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Patrick Austin
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GM Issues Another Recall for Defect Attributed to Over 13 Fatalities

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Since GM has issued yet another recall, customers nationwide must take precaution to prevent a tragedy like the loss of 18-year-old Natasha Weigel.

Ken Rimer of Hammond, WI, recently filed a lawsuit against the GM in Minnesota for the wrongful death of Weigel, his 18-year-old step-daughter. In 2006, Rimer lost his step-daughter to a car collision in which the vehicle’s airbags were not deployed, a result of a faulty ignition switch. Rimer argues that it could have saved the lives of his daughter and a 15-year-old girl involved in the crash as well. 13 deaths have been attributed to the car model’s defective ignition switch, which can cause the vehicle to shut off and stall airbag deployment.

Today, GM adds the 2010-2014 Chevy Camaro to their list of product recalls. Earlier this year, GM recalled the 2005-2007 Chevrolet Cobalt, 2006-2007 Saturn Ion, 2006-2007 Pontiac Solstice, 2007 Saturn Sky, and the 2007 Pontiac G5.

GM knew about their faulty ignition switches for years, but only issued its first recall February of this year. Bankruptcy attorney Shelby Jordan discussed why GM dismissed such a dangerous liability. Estimates for a product recall ranged from $200 million to $300 million, not including the additional $500 million in lawsuit expenses. On the verge of bankruptcy, GM prioritized their financial needs in exchange for what could have saved the lives of over a dozen people, including the life of Rimer’s step-daughter.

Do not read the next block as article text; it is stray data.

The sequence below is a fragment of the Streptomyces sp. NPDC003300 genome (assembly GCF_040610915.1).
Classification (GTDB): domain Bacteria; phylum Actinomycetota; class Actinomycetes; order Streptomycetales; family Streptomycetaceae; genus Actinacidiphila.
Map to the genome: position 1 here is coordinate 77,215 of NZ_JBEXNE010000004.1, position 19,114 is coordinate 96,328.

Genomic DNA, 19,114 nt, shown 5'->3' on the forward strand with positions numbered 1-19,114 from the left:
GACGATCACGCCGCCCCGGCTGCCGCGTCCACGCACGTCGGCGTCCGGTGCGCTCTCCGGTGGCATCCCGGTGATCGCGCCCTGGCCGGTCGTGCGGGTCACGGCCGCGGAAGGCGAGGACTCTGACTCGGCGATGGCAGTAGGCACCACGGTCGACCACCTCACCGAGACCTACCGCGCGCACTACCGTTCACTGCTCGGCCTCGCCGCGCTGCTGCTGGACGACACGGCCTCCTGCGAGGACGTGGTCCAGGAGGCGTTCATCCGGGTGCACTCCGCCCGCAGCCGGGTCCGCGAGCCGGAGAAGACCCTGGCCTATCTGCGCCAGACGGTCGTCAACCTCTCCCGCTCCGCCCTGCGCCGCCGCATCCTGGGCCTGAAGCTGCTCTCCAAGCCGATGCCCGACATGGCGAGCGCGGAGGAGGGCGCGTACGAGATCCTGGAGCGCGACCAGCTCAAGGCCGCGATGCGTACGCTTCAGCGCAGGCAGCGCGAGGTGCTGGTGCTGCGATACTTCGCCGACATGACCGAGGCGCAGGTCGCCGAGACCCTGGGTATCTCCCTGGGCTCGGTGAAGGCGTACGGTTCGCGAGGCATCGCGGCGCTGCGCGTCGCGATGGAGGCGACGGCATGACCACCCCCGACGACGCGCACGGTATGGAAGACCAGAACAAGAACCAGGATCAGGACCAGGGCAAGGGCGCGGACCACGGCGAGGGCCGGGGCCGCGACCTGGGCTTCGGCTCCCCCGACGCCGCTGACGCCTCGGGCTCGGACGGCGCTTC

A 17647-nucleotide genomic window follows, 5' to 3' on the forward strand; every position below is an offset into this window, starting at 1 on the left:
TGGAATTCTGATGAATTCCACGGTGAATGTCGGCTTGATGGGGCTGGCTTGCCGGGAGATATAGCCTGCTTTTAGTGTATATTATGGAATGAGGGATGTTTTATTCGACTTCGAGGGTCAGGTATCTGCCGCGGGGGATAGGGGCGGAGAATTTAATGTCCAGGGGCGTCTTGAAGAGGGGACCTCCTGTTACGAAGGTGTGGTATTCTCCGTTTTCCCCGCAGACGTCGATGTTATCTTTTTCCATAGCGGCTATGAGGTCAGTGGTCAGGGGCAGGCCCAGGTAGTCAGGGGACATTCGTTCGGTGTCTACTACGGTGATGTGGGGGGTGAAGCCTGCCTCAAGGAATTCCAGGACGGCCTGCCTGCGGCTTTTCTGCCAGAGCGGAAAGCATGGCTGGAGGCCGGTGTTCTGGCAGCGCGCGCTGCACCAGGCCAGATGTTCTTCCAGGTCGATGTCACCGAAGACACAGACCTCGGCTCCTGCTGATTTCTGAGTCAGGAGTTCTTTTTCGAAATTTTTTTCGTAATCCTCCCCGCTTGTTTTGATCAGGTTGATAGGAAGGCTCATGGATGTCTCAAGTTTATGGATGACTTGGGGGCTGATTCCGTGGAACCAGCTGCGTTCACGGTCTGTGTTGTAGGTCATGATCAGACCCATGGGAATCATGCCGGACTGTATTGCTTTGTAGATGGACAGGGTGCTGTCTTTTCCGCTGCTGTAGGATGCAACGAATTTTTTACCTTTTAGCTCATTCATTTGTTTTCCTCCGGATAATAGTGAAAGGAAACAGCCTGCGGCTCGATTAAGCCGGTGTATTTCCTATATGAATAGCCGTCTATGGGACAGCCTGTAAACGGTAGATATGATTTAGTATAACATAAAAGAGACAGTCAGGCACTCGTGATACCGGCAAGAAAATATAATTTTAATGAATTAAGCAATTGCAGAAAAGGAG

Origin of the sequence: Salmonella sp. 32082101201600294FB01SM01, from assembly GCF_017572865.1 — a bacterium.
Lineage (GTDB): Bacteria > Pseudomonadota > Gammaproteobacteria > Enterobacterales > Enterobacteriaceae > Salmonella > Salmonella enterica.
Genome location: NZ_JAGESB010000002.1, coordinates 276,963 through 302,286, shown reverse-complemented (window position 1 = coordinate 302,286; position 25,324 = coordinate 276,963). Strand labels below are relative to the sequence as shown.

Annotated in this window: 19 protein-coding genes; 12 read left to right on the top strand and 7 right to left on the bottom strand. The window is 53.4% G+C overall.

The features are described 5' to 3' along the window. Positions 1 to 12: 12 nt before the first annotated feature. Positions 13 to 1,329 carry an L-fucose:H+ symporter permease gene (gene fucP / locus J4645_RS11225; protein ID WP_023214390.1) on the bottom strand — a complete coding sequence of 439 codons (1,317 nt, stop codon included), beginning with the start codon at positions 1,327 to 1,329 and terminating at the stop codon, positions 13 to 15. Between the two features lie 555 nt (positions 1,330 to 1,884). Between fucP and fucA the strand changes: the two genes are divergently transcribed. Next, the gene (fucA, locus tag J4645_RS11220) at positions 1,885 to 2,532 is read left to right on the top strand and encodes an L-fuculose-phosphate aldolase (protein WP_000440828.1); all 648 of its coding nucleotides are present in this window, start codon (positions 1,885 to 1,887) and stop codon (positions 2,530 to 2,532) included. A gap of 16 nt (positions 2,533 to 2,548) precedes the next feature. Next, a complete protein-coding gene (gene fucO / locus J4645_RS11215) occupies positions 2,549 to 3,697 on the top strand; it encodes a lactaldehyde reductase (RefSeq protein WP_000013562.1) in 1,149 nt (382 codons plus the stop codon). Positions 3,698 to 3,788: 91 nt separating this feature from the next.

GM has hired a lawyer to arrange possible settlements with the relatives of those killed. In Virginia, those who file wrongful death suits can be compensated for a number of expenses, including, but not limited to, funeral and burial expenses, medical bills, or a loss of companionship.

Rimer’s loss was a preventable tragedy. Because of GM’s negligence, Rimer and the loved ones of the 13 other victims must battle not only their grief, but the stressful legal burden that lawsuits can entail. Mary Barra, chief executive offer of GM, says that GM will compensate everyone directly impacted by the company’s carelessness. The National Highway Traffic Safety Administration has also been criticized for not forcing GM to recall faulty ignition switches sooner. It is unfortunate, however, that over a dozen people had to lose their lives before GM decided to fulfill their ethical obligation to their customers’ safety.

If you are a concerned owner of one of the car models listed, be sure to contact your local GM dealer to perform repairs on any potential defects discovered.